While visiting the city of Sapporo, our adventurous reporter Mr. Sato stumbled upon this bizarre looking complex called the Retro Space Saka Hall. The whole place looked incredibly sketchy, but that was right up his alley.

Little did he know, however, that this dingy-looking industrial complex nestled in snow would almost move him to tears.

The facility is located just a few minutes from Nijuyon-Ken Station on the Sapporo subway line. Just walking past it you’d be forgiven for not noticing its existence. The building is clearly used as a Saka Biscuit factory – the company known for their Salt Fry A Letter alphabet-shaped biscuits, among other treats.

It would seem that less space was needed to make these crackers because a large portion of the building had been converted into the Retro Space Saka Hall as you can barely see spray-painted in between the original sign poking out from behind the tree.

However, rounding the corner Mr. Sato was greeted by a rather ominous looking entryway and line-up of mannequins in underwear on the second floor window. It would seem that the signs wore clocks so that he may know the time.


Inside was like the home of an anal-retentive hoarder. Items were everywhere and sometimes they seemed to have been neatly arranged into sections and yet at the same time there appeared to be no sense of order at all. Apparently these items were collected by the Saka Biscuit company’s president over many, many years.

Mr. Sato wouldn’t really call this a museum or even a gallery, because these items didn’t seem to have any particular meaning or value. In one box lay a few dozen syringes and in another were 20 or so matchbooks. Although they were probably worthless each one had a unique design.

Bit by bit though, it all started to reveal itself to Mr. Sato. The more he walked through this mess of organized nostalgic chaos the more the cultural fabric of Japan’s past seemed to come to life. The syringes themselves didn’t have meaning but they were a part of a bigger experience giving Mr. Sato all the sights and smells of another era.

The most shocking part of Retro Space for our reporter was the vast array of magazines. Actually there were only two kinds: a monthly comic called Boken O (Adventure King) and an entertainment magazine called Heibon (Mediocrity). Seeing all those hand painted starlets on the covers of Mediocrity staring right at him in unison became increasingly jarring. One issue of the entertainment rag even boasted “100 famous people’s addresses.”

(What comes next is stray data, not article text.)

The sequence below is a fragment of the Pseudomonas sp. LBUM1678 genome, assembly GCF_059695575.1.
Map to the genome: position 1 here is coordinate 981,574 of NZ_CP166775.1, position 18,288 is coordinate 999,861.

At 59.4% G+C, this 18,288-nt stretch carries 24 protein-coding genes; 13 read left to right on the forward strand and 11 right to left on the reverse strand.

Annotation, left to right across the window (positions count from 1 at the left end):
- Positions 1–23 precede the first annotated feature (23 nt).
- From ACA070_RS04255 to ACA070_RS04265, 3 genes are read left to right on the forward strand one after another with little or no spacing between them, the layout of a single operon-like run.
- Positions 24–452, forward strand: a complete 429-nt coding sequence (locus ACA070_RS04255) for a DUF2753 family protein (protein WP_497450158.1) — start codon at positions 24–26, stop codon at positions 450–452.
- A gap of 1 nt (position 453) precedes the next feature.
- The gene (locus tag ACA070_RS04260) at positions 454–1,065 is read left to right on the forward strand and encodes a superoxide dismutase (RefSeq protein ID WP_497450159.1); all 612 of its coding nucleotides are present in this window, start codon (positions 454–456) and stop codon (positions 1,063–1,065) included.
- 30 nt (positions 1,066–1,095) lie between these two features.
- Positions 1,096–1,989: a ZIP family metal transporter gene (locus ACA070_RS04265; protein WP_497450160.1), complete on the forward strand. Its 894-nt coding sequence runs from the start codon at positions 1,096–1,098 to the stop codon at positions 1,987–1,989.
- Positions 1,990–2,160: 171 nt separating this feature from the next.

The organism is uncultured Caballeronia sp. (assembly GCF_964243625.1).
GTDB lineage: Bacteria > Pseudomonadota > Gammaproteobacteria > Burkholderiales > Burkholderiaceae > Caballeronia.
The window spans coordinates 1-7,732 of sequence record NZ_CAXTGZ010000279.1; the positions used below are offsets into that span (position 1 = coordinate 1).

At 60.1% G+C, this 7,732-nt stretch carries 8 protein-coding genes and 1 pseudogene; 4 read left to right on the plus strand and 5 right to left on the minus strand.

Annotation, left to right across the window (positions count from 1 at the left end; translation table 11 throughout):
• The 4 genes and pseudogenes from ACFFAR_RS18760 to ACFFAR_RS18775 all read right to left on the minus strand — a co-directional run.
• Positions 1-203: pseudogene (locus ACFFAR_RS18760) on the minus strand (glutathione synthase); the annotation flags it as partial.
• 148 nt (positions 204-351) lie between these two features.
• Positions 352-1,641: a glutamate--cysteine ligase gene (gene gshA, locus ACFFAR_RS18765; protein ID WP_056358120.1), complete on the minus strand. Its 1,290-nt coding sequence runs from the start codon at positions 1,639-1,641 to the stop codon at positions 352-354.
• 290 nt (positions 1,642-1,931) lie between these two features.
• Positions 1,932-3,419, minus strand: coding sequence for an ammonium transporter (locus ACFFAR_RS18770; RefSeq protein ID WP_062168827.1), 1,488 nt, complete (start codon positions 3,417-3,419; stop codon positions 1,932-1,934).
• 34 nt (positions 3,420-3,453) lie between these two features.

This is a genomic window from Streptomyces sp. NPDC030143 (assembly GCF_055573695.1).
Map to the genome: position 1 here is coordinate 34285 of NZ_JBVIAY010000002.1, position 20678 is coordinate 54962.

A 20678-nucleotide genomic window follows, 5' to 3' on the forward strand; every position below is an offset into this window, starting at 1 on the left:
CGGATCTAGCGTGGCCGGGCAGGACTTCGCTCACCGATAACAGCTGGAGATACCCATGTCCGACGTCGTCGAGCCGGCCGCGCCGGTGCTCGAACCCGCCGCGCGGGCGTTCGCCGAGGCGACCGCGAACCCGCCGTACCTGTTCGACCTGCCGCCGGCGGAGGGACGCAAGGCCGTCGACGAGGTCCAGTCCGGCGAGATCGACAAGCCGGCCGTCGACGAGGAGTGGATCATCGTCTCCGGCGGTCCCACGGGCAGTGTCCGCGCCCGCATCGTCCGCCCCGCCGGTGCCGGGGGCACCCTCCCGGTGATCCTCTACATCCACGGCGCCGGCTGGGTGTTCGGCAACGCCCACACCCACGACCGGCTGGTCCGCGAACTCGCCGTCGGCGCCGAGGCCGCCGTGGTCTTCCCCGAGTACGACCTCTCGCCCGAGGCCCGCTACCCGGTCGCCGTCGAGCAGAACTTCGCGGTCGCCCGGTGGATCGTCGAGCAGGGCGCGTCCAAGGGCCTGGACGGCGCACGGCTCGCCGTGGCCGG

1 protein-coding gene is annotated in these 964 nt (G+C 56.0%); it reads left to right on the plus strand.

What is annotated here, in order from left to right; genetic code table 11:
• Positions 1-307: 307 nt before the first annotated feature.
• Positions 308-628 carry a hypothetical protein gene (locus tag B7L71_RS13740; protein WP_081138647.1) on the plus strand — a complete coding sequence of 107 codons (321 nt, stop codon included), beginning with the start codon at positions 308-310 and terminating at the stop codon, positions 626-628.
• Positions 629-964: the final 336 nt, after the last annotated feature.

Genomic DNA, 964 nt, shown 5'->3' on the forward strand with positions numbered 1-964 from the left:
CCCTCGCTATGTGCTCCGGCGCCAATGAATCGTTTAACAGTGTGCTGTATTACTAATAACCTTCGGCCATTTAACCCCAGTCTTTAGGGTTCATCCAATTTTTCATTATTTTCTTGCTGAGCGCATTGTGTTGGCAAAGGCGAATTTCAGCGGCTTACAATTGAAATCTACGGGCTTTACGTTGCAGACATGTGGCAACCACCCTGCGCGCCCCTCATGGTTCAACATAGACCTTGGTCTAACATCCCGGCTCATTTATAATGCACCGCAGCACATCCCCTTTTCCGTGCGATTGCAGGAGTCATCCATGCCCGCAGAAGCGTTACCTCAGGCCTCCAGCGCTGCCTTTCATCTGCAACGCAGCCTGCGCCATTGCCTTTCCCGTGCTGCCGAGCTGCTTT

You probably couldn’t get away with that nowadays, but Mr. Sato realized that back then mail was the only way for fans to contact their favorite stars.

The most touching part of Retro Space Saka Hall was the collection of old aluminum lunch boxes and pencil cases. Mr. Sato looked over them, all featuring cartoon characters, athletes and children’s entertainers who have long since gone.

Suddenly, he felt a tightening in his chest and a lump began to form in his throat. He couldn’t even understand why but he began to have to fight back tears. It was as if the lunch boxes were raising some long forgotten emotions or memory that he had repressed and still couldn’t bear to recall.

It was intense and Mr. Sato wasn’t quite ready to face whatever it was at that time. Instead, he perused the countless other items on display and took plenty of photos which you can enjoy in the slideshows below.

For anyone visiting Hokkaido and of course for those who live there, Retro Space Saka Hall is well worth a visit. Mr. Sato isn’t quite sure why it exists, but it struck a chord with him and for that he’s really glad that it does.

Retro Space Saka Kaikan
3-22-7, 3 Nijuyon-Ken, Nishi-ku, Sapporo, Hokkaido
Hours: 11:00am to 6:30pm
Closed holidays and some Saturdays

Original report by Mr. Sato
Photos © RocketNews24

▼ Slideshow #1: Syringes, monocles, and tonics

This slideshow requires JavaScript.

▼ Slideshow #2: Cigarette packs without health warnings, racist figurines, and pencil cases

This slideshow requires JavaScript.

▼ Slideshow #3: Rotary telephones, liquor bottles dressed up like people, and creepy magazines

This slideshow requires JavaScript.

[ Read in Japanese ]